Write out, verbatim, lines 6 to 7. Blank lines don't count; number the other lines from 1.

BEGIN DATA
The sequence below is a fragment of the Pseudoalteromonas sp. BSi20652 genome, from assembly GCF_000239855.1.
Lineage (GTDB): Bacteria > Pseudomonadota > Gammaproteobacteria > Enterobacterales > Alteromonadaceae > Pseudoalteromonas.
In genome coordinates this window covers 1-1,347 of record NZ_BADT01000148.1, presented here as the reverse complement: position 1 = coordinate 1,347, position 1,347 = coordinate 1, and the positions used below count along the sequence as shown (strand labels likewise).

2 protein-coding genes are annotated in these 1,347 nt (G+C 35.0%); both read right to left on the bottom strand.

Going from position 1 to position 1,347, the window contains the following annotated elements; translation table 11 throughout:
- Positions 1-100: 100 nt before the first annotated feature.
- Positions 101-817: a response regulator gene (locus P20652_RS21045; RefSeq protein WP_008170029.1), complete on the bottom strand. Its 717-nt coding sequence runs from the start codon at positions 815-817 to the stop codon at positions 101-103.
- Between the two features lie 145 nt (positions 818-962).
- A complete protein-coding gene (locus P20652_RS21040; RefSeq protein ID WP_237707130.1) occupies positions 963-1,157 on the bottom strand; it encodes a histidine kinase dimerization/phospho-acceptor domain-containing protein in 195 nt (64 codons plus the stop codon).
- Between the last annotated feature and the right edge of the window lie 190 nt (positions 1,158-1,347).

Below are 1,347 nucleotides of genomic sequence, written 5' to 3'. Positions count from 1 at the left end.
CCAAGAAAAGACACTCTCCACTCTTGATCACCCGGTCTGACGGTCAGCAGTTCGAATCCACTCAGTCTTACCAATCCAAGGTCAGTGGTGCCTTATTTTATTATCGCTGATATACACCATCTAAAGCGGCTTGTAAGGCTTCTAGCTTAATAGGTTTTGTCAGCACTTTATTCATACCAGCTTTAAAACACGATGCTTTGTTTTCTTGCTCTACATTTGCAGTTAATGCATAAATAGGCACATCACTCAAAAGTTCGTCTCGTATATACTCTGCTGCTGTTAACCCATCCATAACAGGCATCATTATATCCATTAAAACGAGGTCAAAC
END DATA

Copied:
- Positions 1-100: 100 nt before the first annotated feature.
- Positions 101-817: a response regulator gene (locus P20652_RS21045; RefSeq protein WP_008170029.1), complete on the bottom strand. Its 717-nt coding sequence runs from the start codon at positions 815-817 to the stop codon at positions 101-103.